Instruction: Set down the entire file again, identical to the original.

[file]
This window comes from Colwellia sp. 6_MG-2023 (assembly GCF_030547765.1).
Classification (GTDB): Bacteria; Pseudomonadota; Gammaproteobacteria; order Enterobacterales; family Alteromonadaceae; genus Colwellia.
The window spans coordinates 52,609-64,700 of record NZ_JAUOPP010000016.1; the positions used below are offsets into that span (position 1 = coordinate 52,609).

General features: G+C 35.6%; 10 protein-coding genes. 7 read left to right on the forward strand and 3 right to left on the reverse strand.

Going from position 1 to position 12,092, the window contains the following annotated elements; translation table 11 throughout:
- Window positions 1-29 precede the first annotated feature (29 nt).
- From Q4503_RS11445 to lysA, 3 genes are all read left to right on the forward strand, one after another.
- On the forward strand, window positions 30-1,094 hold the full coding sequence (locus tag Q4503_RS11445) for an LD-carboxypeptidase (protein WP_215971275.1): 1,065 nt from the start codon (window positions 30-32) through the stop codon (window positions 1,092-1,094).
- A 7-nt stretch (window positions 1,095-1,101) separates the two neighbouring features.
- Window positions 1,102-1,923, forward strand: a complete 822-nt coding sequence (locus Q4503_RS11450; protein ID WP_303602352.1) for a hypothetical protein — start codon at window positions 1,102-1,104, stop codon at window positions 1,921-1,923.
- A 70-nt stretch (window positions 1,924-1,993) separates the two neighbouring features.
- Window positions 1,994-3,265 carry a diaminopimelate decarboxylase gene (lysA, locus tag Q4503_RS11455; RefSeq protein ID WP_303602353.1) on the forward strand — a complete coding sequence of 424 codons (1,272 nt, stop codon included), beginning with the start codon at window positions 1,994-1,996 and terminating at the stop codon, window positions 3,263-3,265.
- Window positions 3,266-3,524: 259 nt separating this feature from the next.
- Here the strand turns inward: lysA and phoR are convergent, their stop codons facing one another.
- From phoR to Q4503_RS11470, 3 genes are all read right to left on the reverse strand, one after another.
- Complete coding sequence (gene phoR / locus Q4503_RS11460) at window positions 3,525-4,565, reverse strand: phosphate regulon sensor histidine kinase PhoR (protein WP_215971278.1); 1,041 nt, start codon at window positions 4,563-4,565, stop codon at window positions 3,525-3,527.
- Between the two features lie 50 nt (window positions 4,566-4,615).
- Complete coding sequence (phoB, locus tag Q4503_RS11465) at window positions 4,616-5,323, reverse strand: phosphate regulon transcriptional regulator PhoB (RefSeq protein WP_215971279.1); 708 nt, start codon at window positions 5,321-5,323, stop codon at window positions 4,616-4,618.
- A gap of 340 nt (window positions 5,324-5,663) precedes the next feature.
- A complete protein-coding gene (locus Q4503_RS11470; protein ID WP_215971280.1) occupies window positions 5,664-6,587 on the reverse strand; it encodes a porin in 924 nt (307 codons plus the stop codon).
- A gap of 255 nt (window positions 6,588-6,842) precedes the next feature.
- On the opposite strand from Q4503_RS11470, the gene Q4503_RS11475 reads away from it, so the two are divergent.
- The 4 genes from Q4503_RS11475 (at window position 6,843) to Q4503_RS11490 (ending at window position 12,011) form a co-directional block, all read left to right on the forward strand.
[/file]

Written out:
This window comes from Colwellia sp. 6_MG-2023 (assembly GCF_030547765.1).
Classification (GTDB): Bacteria; Pseudomonadota; Gammaproteobacteria; order Enterobacterales; family Alteromonadaceae; genus Colwellia.
The window spans coordinates 52,609-64,700 of record NZ_JAUOPP010000016.1; the positions used below are offsets into that span (position 1 = coordinate 52,609).

General features: G+C 35.6%; 10 protein-coding genes. 7 read left to right on the forward strand and 3 right to left on the reverse strand.

Going from position 1 to position 12,092, the window contains the following annotated elements; translation table 11 throughout:
- Window positions 1-29 precede the first annotated feature (29 nt).
- From Q4503_RS11445 to lysA, 3 genes are all read left to right on the forward strand, one after another.
- On the forward strand, window positions 30-1,094 hold the full coding sequence (locus tag Q4503_RS11445) for an LD-carboxypeptidase (protein WP_215971275.1): 1,065 nt from the start codon (window positions 30-32) through the stop codon (window positions 1,092-1,094).
- A 7-nt stretch (window positions 1,095-1,101) separates the two neighbouring features.
- Window positions 1,102-1,923, forward strand: a complete 822-nt coding sequence (locus Q4503_RS11450; protein ID WP_303602352.1) for a hypothetical protein — start codon at window positions 1,102-1,104, stop codon at window positions 1,921-1,923.
- A 70-nt stretch (window positions 1,924-1,993) separates the two neighbouring features.
- Window positions 1,994-3,265 carry a diaminopimelate decarboxylase gene (lysA, locus tag Q4503_RS11455; RefSeq protein ID WP_303602353.1) on the forward strand — a complete coding sequence of 424 codons (1,272 nt, stop codon included), beginning with the start codon at window positions 1,994-1,996 and terminating at the stop codon, window positions 3,263-3,265.
- Window positions 3,266-3,524: 259 nt separating this feature from the next.
- Here the strand turns inward: lysA and phoR are convergent, their stop codons facing one another.
- From phoR to Q4503_RS11470, 3 genes are all read right to left on the reverse strand, one after another.
- Complete coding sequence (gene phoR / locus Q4503_RS11460) at window positions 3,525-4,565, reverse strand: phosphate regulon sensor histidine kinase PhoR (protein WP_215971278.1); 1,041 nt, start codon at window positions 4,563-4,565, stop codon at window positions 3,525-3,527.
- Between the two features lie 50 nt (window positions 4,566-4,615).
- Complete coding sequence (phoB, locus tag Q4503_RS11465) at window positions 4,616-5,323, reverse strand: phosphate regulon transcriptional regulator PhoB (RefSeq protein WP_215971279.1); 708 nt, start codon at window positions 5,321-5,323, stop codon at window positions 4,616-4,618.
- A gap of 340 nt (window positions 5,324-5,663) precedes the next feature.
- A complete protein-coding gene (locus Q4503_RS11470; protein ID WP_215971280.1) occupies window positions 5,664-6,587 on the reverse strand; it encodes a porin in 924 nt (307 codons plus the stop codon).
- A gap of 255 nt (window positions 6,588-6,842) precedes the next feature.
- On the opposite strand from Q4503_RS11470, the gene Q4503_RS11475 reads away from it, so the two are divergent.
- The 4 genes from Q4503_RS11475 (at window position 6,843) to Q4503_RS11490 (ending at window position 12,011) form a co-directional block, all read left to right on the forward strand.